Gorée Island, Senegal

I’ve made such good friends in Dakar. Friends I hope will be around for years to come. A couple weeks ago these friends and I made the trip to Gorée Island. The night before I began to prepare to feel a sadness similar to my previous visits to Robben Island or DC’s Holocaust Memorial Museum. I know visiting these places makes us all sad in remembrance of  irrational suffering but…I don’t know…I just get so sad.

This time however, I was not sad. There was something so infuriating about hearing our tour guide explain colonial history that made me see an especially deep shade of red. I know he had to be trained to retell the history with a certain upbeatness but I just wanted him to be as angry as I was. And maybe he was.

While visiting Robben Island in South Africa I remember a group mate asking our guide (who I vaguely remember was a previous political prisoner in Robben Island) how he felt about giving these tours. He confessed his torment when he was initially hired and  how he found peace in sharing a story that needed to be told of acts that we all pray will never be repeated.

I wonder where our tour guide lies on the anger spectrum of having to retell this history.

In complete opposition of the treatment of slaves, the island was beautiful and in compete opposition of my anger I giggled when I spotted “thug life” twice.

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Swahili Isn’t Helping Me Here

In the months since my last post I have completed my 2 year Peace Corps service in Kenya, went home for 6 weeks to visit friends and family in 4 states, and moved to Dakar, Senegal where I have lived for nearly 1 month in my Peace Corps Response position as the Communications and Media manager for the Stomp out Malaria Initiative.

What a whirlwind…huh?

I’m really excited about this new adventure. And I’m really excited about blogging differently. While in Kenya, I created my blog to keep my friends and family updated on projects, after my visit it home it is clear that my friends and family must make up 1% of my readership. Without the pressure of updates I feel free to write more about what I’m feeling, and I am feeling a lot. You will still here about my projects, my travels…you know my experience but this time, my WHOLE experience.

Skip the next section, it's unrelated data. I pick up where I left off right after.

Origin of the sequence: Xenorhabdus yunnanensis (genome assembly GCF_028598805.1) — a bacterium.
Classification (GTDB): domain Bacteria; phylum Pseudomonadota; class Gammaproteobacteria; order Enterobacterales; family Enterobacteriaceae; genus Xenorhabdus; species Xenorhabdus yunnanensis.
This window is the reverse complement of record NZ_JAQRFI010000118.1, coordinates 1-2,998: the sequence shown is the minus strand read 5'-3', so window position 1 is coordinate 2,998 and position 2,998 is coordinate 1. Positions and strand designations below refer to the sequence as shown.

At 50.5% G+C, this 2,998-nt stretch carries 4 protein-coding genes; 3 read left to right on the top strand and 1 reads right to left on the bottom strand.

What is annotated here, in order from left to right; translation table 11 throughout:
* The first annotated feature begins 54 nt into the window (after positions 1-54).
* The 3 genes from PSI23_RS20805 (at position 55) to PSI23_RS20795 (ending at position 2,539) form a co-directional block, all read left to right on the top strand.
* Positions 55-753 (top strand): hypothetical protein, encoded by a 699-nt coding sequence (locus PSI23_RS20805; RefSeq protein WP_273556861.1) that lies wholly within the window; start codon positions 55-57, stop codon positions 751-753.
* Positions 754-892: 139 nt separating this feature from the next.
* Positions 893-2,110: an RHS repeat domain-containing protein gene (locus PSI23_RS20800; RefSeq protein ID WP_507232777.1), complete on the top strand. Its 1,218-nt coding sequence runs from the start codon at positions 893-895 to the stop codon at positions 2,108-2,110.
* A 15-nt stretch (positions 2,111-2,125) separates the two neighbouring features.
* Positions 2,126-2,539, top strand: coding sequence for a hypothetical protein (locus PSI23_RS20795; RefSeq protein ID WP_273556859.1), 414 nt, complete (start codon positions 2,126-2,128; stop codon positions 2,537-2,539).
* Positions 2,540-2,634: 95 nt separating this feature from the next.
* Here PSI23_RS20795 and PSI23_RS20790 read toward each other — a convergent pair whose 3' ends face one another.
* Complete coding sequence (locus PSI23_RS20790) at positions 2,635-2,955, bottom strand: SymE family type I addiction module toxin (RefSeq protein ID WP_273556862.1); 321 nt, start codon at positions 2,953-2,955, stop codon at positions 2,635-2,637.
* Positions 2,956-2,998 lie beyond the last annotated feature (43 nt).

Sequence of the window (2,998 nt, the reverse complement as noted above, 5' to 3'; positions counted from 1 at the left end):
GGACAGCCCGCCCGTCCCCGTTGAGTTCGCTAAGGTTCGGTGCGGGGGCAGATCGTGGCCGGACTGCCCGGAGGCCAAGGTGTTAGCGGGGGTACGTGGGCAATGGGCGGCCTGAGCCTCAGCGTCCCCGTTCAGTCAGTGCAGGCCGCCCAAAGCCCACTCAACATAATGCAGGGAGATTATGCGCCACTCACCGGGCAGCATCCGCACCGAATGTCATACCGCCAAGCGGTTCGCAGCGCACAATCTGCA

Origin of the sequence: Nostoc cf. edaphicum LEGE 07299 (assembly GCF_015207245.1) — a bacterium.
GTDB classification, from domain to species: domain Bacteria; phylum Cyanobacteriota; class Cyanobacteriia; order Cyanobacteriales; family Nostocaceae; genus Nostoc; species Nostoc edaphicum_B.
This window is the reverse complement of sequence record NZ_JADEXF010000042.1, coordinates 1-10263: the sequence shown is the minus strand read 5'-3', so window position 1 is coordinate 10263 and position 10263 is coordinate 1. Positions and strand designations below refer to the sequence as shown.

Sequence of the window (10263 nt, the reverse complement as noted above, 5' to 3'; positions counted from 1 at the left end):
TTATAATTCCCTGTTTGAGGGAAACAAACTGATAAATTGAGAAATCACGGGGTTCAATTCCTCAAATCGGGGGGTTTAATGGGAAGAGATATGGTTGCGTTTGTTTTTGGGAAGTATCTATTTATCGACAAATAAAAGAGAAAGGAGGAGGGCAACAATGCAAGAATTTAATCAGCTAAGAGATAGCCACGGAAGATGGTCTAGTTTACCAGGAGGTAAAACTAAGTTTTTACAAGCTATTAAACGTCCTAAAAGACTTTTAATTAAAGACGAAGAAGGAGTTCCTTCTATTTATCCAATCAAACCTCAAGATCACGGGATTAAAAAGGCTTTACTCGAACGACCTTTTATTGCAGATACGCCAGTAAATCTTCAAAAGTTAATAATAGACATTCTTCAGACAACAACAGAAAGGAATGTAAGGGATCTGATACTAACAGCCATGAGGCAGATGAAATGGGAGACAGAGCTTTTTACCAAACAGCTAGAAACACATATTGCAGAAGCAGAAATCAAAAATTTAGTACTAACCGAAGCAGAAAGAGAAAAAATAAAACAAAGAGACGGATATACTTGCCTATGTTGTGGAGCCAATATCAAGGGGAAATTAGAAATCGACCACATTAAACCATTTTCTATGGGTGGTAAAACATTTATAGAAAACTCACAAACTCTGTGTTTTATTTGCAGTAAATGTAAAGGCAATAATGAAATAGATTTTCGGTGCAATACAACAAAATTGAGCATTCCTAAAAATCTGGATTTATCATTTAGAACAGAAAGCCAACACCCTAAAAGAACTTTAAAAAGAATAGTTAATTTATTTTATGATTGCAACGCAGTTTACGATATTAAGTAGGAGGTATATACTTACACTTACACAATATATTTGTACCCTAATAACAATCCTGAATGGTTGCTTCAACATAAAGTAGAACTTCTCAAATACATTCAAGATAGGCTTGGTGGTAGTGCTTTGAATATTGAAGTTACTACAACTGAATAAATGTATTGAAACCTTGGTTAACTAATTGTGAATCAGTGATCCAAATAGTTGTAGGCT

Eeek I don’t even have a photo to include in this post. It’s clearly time to take my camera out to capture this beautiful place.

Check back soon.

I Was Selected for Stomp Out Malaria

I’m writing with complete disregard for a timeline. Forgive me. The following recap happened in August/September.

Malaria is not often the disease you hear about in Sub-Saharan Africa but it is the cause of more than 650,000 deaths per year are, with 90-91% of those deaths happening in Sub-Saharan Africa. I had a friend who served as a Peace Corps Volunteer in Benin. During her service she participated in the Stomp Out Malaria training and malaria prevention became a focus of her work. I knew then, before my service started that I wanted to work on this cause.

So I kinda had a “personal legend” moment as written in The Alchemist where the universe conspired to bring this goal to fruition. My closest  volunteer primarily focused on malaria prevention projects and often included me. She was selected for the Stomp Out Malaria training and the following year offered amazing advice when I submitted my interest.

In June it was confirmed that I was one of three selected to participate in the September training.

As you may recall I wrote a recap of the first day of training for the Stomp Out Malaria blog.

The experience exceeded my expectations. I met volunteers and other PCVs from all over the continent. Our trainings were conducted by the experts and thought leaders of their field. I returned to Kenya with a new spark and energy to coordinate our volunteers to make an impact around this issue.

I also, fell in LOVE with Senegal. It was an amazing country with delicious food and a the beautiful sound of french in the air. I hope my path crosses again with this country.

Here are some pictures from my time in Senegal.

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